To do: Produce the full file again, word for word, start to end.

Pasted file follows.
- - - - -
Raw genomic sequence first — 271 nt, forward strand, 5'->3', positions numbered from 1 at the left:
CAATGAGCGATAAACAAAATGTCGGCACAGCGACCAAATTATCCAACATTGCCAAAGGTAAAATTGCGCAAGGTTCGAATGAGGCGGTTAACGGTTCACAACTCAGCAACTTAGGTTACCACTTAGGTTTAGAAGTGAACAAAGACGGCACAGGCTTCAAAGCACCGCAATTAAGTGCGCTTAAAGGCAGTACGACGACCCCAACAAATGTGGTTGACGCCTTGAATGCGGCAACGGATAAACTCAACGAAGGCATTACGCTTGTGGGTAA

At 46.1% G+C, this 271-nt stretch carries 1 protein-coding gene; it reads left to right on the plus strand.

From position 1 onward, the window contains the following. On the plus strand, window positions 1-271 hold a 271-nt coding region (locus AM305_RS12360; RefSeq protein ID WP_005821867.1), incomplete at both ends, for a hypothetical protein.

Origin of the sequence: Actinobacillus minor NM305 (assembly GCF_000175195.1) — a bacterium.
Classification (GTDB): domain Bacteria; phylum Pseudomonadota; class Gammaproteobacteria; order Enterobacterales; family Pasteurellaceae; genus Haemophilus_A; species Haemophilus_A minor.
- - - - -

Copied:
Raw genomic sequence first — 271 nt, forward strand, 5'->3', positions numbered from 1 at the left:
CAATGAGCGATAAACAAAATGTCGGCACAGCGACCAAATTATCCAACATTGCCAAAGGTAAAATTGCGCAAGGTTCGAATGAGGCGGTTAACGGTTCACAACTCAGCAACTTAGGTTACCACTTAGGTTTAGAAGTGAACAAAGACGGCACAGGCTTCAAAGCACCGCAATTAAGTGCGCTTAAAGGCAGTACGACGACCCCAACAAATGTGGTTGACGCCTTGAATGCGGCAACGGATAAACTCAACGAAGGCATTACGCTTGTGGGTAA

At 46.1% G+C, this 271-nt stretch carries 1 protein-coding gene; it reads left to right on the plus strand.

From position 1 onward, the window contains the following. On the plus strand, window positions 1-271 hold a 271-nt coding region (locus AM305_RS12360; RefSeq protein ID WP_005821867.1), incomplete at both ends, for a hypothetical protein.

Origin of the sequence: Actinobacillus minor NM305 (assembly GCF_000175195.1) — a bacterium.
Classification (GTDB): domain Bacteria; phylum Pseudomonadota; class Gammaproteobacteria; order Enterobacterales; family Pasteurellaceae; genus Haemophilus_A; species Haemophilus_A minor.